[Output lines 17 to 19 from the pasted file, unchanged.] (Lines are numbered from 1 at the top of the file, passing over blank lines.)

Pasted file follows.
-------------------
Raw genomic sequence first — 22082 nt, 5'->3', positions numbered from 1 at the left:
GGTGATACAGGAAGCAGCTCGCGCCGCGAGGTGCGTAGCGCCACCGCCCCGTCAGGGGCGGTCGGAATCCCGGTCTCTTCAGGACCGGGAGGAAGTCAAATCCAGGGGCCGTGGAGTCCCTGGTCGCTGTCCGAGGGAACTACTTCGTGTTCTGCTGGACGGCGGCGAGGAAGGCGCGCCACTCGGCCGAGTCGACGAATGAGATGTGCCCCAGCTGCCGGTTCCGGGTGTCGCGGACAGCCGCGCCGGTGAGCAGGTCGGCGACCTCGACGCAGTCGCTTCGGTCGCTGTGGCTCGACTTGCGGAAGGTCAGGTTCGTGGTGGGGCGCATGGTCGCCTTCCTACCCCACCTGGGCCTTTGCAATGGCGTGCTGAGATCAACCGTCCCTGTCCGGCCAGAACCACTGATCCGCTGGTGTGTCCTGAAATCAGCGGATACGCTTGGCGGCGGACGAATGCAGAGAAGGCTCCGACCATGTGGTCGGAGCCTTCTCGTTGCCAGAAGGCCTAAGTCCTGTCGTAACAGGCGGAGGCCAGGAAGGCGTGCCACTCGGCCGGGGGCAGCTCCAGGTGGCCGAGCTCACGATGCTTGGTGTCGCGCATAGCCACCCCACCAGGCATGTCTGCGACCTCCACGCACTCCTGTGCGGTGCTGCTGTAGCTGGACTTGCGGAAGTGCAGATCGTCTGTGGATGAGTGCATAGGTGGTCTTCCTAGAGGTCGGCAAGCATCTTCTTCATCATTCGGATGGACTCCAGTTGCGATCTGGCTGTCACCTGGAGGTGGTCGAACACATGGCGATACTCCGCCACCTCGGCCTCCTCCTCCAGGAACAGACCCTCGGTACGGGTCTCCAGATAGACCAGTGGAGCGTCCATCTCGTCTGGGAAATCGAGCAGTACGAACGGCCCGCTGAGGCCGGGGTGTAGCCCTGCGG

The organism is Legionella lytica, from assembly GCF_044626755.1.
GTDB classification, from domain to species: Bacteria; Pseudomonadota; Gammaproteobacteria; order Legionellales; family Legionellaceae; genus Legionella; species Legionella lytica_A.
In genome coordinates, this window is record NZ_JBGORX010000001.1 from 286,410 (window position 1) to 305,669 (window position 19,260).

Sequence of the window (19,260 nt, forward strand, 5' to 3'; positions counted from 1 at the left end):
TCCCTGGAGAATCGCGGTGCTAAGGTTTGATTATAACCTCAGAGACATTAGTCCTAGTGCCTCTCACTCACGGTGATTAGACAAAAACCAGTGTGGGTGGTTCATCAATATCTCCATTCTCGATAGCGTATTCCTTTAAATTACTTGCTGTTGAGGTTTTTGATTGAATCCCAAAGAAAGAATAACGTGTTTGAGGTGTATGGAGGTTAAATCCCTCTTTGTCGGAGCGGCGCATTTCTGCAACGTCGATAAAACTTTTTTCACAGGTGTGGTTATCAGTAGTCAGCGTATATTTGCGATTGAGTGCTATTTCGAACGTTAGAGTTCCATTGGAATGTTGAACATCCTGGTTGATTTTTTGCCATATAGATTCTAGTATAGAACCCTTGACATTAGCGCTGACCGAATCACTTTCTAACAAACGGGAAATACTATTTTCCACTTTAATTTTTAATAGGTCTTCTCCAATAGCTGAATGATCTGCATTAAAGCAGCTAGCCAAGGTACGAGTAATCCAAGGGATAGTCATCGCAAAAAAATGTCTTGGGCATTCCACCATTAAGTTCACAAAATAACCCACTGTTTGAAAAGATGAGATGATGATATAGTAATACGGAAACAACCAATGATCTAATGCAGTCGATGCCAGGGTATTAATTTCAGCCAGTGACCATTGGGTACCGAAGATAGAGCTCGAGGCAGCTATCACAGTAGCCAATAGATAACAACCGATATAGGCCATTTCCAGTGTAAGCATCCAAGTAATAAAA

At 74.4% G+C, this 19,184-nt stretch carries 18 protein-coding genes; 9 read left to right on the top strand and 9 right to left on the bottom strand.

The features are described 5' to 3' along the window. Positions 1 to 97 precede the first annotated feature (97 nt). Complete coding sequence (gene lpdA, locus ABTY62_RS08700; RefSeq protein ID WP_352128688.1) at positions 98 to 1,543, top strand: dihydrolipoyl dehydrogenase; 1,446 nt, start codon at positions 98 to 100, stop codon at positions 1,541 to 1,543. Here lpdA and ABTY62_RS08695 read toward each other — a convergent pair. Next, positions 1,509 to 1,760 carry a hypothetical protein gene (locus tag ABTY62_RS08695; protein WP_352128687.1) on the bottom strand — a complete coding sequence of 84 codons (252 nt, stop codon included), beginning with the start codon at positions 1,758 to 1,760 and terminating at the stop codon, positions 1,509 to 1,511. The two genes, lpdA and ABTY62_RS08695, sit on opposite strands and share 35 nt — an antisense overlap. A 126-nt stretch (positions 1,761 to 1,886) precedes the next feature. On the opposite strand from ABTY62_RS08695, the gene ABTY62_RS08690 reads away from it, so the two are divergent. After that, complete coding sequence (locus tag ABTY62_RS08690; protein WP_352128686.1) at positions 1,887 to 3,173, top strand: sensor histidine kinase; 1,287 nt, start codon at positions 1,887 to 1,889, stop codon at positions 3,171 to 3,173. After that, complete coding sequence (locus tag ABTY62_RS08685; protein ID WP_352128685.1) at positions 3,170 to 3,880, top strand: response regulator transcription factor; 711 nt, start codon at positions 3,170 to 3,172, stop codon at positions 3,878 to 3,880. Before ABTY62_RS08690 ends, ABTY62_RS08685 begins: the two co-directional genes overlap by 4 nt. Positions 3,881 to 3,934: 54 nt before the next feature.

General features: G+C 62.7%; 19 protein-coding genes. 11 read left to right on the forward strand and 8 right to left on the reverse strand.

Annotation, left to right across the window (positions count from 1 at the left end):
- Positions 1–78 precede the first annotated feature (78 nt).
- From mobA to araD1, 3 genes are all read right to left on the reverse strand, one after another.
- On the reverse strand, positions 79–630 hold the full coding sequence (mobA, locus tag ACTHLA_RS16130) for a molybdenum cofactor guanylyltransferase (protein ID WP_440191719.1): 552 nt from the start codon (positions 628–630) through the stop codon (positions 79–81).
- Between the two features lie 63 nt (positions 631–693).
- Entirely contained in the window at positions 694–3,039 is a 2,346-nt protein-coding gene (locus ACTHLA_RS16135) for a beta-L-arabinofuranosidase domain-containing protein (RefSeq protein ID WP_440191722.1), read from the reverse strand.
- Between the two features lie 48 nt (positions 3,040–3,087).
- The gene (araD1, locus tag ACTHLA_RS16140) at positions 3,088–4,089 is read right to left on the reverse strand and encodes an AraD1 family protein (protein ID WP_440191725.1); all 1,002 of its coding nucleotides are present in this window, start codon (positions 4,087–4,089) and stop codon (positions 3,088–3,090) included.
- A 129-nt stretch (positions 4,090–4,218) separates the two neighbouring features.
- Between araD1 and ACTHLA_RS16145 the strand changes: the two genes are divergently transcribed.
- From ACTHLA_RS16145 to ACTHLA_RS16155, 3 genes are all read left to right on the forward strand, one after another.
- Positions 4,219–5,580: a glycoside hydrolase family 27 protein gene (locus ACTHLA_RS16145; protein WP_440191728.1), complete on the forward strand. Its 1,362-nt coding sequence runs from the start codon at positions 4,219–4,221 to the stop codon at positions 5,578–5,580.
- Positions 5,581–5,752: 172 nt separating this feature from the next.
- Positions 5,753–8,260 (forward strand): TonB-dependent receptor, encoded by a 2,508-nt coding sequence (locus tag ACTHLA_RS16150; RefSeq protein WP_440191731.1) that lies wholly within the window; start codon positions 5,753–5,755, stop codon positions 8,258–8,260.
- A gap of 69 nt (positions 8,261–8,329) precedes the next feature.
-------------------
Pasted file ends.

- Between the two features lie 48 nt (positions 3,040–3,087).
- The gene (araD1, locus tag ACTHLA_RS16140) at positions 3,088–4,089 is read right to left on the reverse strand and encodes an AraD1 family protein (protein ID WP_440191725.1); all 1,002 of its coding nucleotides are present in this window, start codon (positions 4,087–4,089) and stop codon (positions 3,088–3,090) included.
- A 129-nt stretch (positions 4,090–4,218) separates the two neighbouring features.